I cannot let October 29 go by without honoring the Rt. Reverend James Hannington, Anglican missionary bishop to East Equatorial Africa. Bishop Hannington was martyred on this day in 1885 when he was only 38 years old. Read his story below and join me in thanking God for missionaries, bishops, Anglicans, and Christians like James Hannington.
May God Himself honor the great sacrifice made by Bishop Hannington for Uganda and for all of East Equatorial Africa by pouring out His Spirit over that region, and particularly over South Sudan. On Wednesday, October 31, the nation of South Sudan is celebrating the peace agreement that we ask God will bring an end to all of the violence and conflict. May His Spirit convict the hearts of those who waged war against their own nation and bring them to true repentance, as they have been forgiven and accepted back by their nation’s leadership.
(This post originally appeared on November 1, 2016 here on the Faith & Chelsen blog on Patheos, and is reprinted.)
This past Saturday, October 29, 2016 was the 131st anniversary of the martyrdom of James Hannington, 38, Anglican missionary bishop to East Equatorial Africa.
Bishop Hannington was a great and godly man whose life and death make me proud to be an Anglican. His legacy, and that of others — such as the Ugandan Christians executed shortly thereafter by Mwanga, the Kabaka (king) of Buganda — is in the fires of revival that transformed East Africa.
I first learned Hannington’s story when I was doing research for my and Grace Akallo’s book, Girl Soldier: A Story of Hope for Northern Uganda’s Children. (Chosen Books 2007) Girl Soldier is about the plight of children in Northern Uganda, abducted and used as killing machines by Joseph Kony and his Lord’s Resistance Army (LRA), but it is also traces the hand of God on the nation of Uganda in the midst of suffering, persecution, and death.
Here is what I wrote about Bishop James Hannington in Chapter 4, “The Fire of Martyrdom”:
Mwanga’s Katikiro (prime minister) and witch doctors were jealous of the Christians. They and the Arabs, who feared Christianity’s competition with Islam and the slave trade, convinced the young ruler that Ugandan Christians were in league with the missionaries to take over his throne for the Europeans. They insisted that the Christian pages and other members of the court who were converts should be executed.
The killing started in the fall of 1885 with the death of Anglican bishop James Hannington. . .
When news had come that this unknown bishop was coming to Uganda, the Arabs suggested that he was part of a “white invasion.” This caused great fear in the king. The Protestant missionaries asked the king for permission to send the mission boat to meet their bishop. The king sent two of his own men with the mission boat. If the men came back with a positive report, he said, he would then allow the bishop into Uganda. Tragically, a letter warning Bishop Hannington to wait for the king’s permission to come never reached him. As he tried to enter Uganda from the Nile in the northeast, one thousand men intercepted and arrested him. He and his companions were captured by King Mwanga’s men and tortured for a week. Before being put to death on October 29, 1885, Hannington’s last words are reported to have been, “Tell the king that I die for Uganda. I have bought this road with my life.”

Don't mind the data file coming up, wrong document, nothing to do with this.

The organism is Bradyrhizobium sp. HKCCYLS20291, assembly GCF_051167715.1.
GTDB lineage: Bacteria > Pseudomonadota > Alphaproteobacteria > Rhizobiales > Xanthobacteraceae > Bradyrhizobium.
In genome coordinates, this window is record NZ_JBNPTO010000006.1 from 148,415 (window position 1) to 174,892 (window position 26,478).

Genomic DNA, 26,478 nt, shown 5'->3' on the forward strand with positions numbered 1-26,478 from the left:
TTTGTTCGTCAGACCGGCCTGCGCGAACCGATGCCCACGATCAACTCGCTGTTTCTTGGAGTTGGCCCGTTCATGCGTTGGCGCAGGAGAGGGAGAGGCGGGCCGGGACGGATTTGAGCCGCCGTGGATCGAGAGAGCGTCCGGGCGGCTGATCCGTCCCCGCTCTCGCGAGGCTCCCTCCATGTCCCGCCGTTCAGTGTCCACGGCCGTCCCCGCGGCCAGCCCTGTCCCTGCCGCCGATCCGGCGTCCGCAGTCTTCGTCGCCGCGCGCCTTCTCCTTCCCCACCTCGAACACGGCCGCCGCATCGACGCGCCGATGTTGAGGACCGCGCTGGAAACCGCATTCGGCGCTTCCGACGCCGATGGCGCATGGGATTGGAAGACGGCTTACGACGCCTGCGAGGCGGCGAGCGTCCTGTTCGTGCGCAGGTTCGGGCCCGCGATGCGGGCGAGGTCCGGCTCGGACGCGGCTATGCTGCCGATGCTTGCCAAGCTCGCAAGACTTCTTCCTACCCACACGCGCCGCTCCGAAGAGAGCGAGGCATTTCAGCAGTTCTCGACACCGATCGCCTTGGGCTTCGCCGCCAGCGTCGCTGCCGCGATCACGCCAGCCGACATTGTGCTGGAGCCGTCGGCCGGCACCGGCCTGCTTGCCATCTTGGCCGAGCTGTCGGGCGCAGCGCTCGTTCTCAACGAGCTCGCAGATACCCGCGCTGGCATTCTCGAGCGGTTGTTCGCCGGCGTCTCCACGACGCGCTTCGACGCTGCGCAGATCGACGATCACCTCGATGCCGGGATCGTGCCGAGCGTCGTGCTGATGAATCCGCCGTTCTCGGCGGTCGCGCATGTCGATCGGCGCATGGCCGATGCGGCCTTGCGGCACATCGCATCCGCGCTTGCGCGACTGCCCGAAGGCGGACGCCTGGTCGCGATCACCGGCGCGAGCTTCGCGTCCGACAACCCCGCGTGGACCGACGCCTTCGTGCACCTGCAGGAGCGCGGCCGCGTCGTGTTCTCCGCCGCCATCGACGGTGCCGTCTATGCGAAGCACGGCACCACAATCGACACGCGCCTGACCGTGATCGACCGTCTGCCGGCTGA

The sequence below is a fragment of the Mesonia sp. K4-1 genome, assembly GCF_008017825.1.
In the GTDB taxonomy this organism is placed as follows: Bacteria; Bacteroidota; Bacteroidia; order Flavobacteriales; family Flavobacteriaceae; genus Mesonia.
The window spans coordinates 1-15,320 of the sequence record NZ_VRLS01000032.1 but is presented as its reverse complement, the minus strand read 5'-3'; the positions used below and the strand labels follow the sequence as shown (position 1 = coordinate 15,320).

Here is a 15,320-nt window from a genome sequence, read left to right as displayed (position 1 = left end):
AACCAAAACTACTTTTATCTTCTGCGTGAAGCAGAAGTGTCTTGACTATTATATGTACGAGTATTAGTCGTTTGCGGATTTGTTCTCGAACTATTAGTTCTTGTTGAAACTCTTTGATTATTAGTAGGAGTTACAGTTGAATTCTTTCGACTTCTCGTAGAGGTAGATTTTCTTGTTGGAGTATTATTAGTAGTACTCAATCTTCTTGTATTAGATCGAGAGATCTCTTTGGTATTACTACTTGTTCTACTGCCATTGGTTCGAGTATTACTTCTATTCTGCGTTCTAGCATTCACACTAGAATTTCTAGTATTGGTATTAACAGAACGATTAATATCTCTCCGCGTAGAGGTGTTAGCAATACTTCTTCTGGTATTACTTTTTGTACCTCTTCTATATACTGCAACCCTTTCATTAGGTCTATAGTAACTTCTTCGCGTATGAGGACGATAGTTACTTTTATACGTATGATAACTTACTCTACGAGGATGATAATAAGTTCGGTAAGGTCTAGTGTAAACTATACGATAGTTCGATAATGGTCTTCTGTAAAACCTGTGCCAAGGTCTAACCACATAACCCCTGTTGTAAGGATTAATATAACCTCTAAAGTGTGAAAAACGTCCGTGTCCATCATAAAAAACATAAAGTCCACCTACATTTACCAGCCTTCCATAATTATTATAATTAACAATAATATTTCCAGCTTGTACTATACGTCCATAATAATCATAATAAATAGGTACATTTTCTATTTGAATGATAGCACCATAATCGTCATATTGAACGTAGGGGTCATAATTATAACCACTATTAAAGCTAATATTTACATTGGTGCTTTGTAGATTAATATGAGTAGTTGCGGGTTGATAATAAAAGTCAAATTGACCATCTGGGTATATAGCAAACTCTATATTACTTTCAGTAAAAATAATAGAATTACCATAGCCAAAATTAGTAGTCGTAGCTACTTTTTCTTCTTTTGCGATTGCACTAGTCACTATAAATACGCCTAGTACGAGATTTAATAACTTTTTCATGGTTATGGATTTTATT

After Hannington’s execution, one of King Mwanga’s closest friends, the chief steward and leader of the king’s pages, became the first Roman Catholic convert to be martyred. Joseph Mkasa Balikuddembe was executed when he criticized the king for killing Hannington. More executions followed, with the burning alive of 32 young Ugandan men, but rather than discourage Ugandans from the Christian faith, the courageous testimony of these young converts in the face of horrific suffering and death brought more and more Ugandans to Christ.
And after that? In Girl Soldier, I reflected on the outcome:
Less than half a century after the fire of martyrdom had scarred the land, a new fire blazed in Uganda — revival.
. . . The East African revival started when Joe Church, an English missionary doctor working in Rwanda, met with Simeoni Nsibambi, a Ugandan Anglican, on Namirembe Hill in 1929. Their encounter resulted in the transformation of lives and started a revival in East Africa that has never gone out.
The road from the Nile shore in eastern Uganda where Bishop Hannington and his companions faced death to Namirembe Hill in Kampala where Joe Church and Simeoni Nsibambi helped birth new life in East Africa was a road of suffering, but it was this road that Hannington bought with his life.